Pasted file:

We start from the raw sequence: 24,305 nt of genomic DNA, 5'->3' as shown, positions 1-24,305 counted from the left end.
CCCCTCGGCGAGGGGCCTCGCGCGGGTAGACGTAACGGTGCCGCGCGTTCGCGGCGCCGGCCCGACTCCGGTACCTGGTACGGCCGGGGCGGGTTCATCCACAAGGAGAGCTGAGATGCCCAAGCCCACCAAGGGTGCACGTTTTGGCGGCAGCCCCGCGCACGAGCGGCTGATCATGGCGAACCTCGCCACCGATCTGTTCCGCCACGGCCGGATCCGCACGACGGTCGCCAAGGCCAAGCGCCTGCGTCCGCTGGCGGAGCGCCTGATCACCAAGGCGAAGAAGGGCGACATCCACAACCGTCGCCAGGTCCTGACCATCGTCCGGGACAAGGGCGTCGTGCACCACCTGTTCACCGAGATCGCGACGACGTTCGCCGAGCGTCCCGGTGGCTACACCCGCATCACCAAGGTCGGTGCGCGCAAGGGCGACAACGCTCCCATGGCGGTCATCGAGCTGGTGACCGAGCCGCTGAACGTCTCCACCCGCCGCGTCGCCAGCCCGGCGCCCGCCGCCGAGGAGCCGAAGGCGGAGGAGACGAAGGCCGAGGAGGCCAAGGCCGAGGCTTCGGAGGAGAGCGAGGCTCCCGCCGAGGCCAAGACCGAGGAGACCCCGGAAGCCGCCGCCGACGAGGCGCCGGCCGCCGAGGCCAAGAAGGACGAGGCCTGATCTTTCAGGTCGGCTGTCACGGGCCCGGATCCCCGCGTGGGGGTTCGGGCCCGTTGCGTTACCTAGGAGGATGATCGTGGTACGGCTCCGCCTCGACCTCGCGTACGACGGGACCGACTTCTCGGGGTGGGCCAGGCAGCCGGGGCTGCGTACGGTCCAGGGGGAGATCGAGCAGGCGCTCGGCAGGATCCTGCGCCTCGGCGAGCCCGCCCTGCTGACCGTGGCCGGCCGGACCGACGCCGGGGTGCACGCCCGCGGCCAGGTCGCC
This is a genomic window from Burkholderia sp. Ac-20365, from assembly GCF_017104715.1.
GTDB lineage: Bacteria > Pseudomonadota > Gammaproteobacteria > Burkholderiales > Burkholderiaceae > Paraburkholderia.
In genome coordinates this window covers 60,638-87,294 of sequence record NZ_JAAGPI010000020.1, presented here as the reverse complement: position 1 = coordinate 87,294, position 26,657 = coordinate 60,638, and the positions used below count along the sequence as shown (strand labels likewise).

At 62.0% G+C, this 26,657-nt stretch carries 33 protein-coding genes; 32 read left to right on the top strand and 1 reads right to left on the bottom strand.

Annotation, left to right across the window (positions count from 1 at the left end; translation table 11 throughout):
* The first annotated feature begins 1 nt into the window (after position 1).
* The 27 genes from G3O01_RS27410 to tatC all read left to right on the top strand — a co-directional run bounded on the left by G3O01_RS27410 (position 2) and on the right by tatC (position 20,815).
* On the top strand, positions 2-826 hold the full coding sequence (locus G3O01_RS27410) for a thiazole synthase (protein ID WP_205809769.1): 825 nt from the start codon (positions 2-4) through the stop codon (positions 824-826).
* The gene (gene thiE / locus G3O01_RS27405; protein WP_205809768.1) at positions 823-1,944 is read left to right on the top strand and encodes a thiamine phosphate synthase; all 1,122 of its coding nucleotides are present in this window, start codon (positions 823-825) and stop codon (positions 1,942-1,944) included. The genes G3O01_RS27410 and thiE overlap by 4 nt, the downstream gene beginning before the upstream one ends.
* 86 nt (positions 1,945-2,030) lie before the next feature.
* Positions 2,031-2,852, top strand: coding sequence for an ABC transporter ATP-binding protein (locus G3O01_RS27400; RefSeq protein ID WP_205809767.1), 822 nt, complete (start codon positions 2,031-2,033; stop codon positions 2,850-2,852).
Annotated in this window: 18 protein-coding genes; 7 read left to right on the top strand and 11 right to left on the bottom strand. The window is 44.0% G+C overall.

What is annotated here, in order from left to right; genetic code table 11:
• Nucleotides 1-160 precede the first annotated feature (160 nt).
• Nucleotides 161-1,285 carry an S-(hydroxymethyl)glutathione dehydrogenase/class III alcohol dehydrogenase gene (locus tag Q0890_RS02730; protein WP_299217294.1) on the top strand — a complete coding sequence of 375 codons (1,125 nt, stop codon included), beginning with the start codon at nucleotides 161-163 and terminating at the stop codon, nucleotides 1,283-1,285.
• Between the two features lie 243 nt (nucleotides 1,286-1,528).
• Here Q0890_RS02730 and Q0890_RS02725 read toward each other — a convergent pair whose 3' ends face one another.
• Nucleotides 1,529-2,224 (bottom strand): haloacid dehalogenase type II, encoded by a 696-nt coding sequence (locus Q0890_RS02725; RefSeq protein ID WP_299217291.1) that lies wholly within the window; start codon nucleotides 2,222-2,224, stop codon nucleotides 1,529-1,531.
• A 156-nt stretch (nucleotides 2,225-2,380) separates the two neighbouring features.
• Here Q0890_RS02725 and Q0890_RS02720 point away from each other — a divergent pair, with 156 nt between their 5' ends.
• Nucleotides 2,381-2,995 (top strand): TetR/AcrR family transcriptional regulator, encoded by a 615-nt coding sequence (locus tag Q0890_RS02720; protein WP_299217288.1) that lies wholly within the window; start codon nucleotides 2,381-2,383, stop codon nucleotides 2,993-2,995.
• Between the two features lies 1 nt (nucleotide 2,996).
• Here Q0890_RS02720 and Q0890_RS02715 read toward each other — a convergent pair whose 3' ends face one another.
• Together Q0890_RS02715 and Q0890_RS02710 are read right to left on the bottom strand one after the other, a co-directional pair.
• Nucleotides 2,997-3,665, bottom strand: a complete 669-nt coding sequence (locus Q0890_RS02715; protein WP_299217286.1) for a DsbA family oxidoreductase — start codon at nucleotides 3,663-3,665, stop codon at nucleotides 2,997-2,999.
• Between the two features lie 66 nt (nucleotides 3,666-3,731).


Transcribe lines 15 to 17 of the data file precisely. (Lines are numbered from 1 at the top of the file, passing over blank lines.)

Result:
What is annotated here, in order from left to right; genetic code table 11:
• Nucleotides 1-160 precede the first annotated feature (160 nt).
• Nucleotides 161-1,285 carry an S-(hydroxymethyl)glutathione dehydrogenase/class III alcohol dehydrogenase gene (locus tag Q0890_RS02730; protein WP_299217294.1) on the top strand — a complete coding sequence of 375 codons (1,125 nt, stop codon included), beginning with the start codon at nucleotides 161-163 and terminating at the stop codon, nucleotides 1,283-1,285.